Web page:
There is a question that I am sure many will ask, “What are the other sources in our lives that cause us some hardships and grief?” I will answer this question in brief:
- Our own stupidity and mistakes. This is probably one of the main sources of grief and sometimes suffering in our own lives. There is no one else that we can blame other than our mistakes and stupidity. If we drive too fast around a curve and the physics of the centrifugal forces throw us off the road and we have a bad accident – it is not the devil, it is not a demon, it is our own stupidity and lack of foresight and wisdom that has caused the accident.
- Sin in our lives can have painful consequences that can cause pain and grief and even illness.
- Nature – the very nature of all flesh is to grow old and decay.
- God at times wants to educate us and equip us for a higher challenge, and like a boot camp, He takes us through a series of obstacle courses in order to build our abilities, train our minds, and prepare us through suffering for a greater task and success in life.
This last one is one of the most difficult for us to understand, and at times we think that our whole world is collapsing and we can’t take it even one more day. The sun comes up the next day, and we understand that, despite the great hardships and difficulties, in the end it is like what the apostle Paul said in Romans chapter 8: “all thing work together for the good of those who love the Lord.”
Paul is basing this statement on several passages in the Psalms and in the prophets. The main passage is from Psalm 145:14-20:
“The Lord upholds all who fall, And raises up all who are bowed down. The eyes of all look expectantly to You, And You give them their food in due season. You open Your hand And satisfy the desire of every living thing. The Lord is righteous in all His ways, Gracious in all His works. The Lord is near to all who call upon Him, To all who call upon Him in truth. He will fulfill the desire of those who fear Him; He also will hear their cry and save them. The Lord preserves all who love Him, But all the wicked He will destroy.” – Psalms 145:14–20 [NKJV]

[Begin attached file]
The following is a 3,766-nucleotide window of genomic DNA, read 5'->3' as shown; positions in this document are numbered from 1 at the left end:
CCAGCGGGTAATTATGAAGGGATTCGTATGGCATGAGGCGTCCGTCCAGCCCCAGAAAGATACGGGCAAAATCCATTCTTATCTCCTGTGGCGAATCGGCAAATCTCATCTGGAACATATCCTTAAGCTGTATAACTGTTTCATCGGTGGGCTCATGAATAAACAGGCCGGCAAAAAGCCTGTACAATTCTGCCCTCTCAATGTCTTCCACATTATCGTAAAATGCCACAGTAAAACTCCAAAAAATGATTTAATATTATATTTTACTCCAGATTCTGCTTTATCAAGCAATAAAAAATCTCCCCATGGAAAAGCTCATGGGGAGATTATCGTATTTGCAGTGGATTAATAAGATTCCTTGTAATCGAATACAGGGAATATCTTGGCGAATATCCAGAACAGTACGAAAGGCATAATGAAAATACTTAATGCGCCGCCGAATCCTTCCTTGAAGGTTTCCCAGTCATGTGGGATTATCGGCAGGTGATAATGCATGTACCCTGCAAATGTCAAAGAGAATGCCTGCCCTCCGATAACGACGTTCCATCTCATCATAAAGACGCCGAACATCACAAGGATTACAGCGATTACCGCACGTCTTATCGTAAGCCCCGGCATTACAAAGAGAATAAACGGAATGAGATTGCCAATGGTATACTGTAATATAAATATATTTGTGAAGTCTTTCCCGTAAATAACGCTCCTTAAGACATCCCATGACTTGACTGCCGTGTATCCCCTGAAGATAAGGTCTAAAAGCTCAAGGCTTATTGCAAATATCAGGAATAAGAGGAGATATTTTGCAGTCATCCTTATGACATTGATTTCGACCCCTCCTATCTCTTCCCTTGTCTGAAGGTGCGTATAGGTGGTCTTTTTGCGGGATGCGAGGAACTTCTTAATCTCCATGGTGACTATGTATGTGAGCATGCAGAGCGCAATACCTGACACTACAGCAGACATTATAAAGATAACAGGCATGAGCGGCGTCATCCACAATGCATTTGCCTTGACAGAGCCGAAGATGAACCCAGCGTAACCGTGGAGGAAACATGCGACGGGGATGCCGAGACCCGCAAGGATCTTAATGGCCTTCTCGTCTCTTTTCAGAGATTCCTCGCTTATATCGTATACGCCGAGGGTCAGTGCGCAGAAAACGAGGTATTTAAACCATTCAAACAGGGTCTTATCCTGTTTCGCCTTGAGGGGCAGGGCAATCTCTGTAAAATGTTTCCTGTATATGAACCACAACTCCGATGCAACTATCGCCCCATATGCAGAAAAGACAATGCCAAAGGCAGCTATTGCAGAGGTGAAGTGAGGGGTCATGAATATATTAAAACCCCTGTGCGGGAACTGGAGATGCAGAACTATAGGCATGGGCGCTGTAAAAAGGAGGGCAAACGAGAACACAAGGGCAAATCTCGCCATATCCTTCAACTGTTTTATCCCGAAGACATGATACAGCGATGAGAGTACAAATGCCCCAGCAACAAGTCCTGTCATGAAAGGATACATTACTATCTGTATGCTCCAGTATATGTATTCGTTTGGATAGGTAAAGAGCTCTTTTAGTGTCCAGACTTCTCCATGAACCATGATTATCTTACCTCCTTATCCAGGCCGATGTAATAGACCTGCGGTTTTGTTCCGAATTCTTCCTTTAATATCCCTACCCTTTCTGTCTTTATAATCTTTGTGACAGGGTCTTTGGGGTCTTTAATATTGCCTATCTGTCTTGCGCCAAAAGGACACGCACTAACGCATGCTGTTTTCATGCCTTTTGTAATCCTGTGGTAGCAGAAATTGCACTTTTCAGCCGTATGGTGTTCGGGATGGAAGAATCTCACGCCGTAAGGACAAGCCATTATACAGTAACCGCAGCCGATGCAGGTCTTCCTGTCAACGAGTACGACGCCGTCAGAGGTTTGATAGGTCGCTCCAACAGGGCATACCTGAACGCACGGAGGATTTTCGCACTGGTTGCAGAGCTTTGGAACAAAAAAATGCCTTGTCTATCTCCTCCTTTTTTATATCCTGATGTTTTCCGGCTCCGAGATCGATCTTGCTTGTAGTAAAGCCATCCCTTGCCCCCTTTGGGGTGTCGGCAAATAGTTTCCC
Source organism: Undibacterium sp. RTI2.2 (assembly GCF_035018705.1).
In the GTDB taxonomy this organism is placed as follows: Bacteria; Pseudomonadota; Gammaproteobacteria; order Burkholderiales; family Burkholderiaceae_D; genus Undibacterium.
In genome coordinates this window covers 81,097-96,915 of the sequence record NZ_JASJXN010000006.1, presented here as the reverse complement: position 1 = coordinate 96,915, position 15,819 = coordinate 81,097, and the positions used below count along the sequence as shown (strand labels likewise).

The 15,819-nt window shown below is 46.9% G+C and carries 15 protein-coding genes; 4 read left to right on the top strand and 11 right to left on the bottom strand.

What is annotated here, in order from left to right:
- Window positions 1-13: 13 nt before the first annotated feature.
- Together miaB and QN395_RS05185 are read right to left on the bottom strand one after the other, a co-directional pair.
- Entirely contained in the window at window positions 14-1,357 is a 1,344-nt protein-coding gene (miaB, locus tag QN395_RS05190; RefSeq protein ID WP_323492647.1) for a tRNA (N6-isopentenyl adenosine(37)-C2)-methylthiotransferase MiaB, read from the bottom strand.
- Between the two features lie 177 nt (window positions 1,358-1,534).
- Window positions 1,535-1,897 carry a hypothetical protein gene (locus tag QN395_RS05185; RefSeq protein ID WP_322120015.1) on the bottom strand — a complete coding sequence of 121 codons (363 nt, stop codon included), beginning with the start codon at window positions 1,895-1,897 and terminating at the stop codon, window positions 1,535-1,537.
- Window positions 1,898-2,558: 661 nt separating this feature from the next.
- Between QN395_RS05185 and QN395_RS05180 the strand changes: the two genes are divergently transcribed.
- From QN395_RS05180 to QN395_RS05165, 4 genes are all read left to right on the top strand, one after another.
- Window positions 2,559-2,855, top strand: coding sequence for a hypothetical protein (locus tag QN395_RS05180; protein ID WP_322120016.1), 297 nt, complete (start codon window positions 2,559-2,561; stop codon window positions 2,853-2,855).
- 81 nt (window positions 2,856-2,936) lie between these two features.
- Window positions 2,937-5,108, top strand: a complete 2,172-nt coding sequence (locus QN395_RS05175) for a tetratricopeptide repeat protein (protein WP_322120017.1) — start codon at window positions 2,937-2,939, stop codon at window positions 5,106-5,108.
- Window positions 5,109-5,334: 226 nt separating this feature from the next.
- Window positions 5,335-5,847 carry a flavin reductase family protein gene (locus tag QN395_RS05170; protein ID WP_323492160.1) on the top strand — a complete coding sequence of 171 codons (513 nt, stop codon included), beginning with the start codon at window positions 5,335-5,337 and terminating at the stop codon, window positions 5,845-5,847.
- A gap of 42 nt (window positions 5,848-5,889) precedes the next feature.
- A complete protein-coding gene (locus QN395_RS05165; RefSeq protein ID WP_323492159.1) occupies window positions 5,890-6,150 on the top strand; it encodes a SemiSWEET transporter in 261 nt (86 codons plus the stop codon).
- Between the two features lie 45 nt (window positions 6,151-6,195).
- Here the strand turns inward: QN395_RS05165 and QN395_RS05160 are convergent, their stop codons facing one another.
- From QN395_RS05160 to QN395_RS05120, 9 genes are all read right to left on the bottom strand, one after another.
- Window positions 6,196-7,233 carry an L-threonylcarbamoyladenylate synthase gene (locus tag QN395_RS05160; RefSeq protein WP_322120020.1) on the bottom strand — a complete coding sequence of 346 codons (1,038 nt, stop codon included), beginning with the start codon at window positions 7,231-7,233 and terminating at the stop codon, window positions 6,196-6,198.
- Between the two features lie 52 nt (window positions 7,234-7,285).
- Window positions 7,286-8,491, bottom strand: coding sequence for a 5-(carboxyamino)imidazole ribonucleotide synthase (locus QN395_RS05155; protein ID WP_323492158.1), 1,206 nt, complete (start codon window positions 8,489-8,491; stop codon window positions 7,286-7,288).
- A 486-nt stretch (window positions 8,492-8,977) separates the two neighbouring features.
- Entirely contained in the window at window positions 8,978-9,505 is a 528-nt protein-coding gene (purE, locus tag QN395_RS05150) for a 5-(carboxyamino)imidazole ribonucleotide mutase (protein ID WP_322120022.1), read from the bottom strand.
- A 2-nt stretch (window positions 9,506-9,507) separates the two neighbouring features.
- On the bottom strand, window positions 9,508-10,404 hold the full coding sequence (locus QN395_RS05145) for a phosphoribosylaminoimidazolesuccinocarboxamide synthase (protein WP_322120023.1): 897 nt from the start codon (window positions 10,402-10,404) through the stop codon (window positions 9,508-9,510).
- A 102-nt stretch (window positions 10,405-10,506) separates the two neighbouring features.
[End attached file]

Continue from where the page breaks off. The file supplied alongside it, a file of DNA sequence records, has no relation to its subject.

The Key phrase is in Psalm 145:17, “The Lord is righteous in all His ways.” In other words, if you separate one of God’s actions (in the Bible, or in history, or in your own life) you might think that He is unrighteous, but if you look at the big picture you will see that He is righteous and all His ways are righteous.
Joseph Shulam: A Holiday for Jews and Non-Jews 
In just a few hours, right at sunset, the Feast of Shavuot, or Weeks, or Greek Pentecost, is going to enter. The Feast of Shavuot is one of the three pilgrimage feasts in the Torah. There are three pilgrimage feasts in the Torah: Passover, Shavuot, and Succoth (which is Tabernacles). On these feasts, Jews and non-Jews from all around the world would gather in Jerusalem to worship the Lord, the God of Abraham, Isaac, and Jacob.
The Feast of Shavuot was very special because it ended 50 days of harvest and gathering of God’s wealth in the provisions of the land. One of the main aspects of this Feast of Shavuot was the bringing of the First Fruits to the Lord’s House in Jerusalem, and presenting them to the priests and Levites in a very colorful ceremony.
The giving of the Torah on Mt. Sinai is also associated with this feast, and of course this is the reason why the good Lord chose this very day to manifest His Holy Spirit on the apostles, and on the people of Israel and the inhabitants of Jerusalem.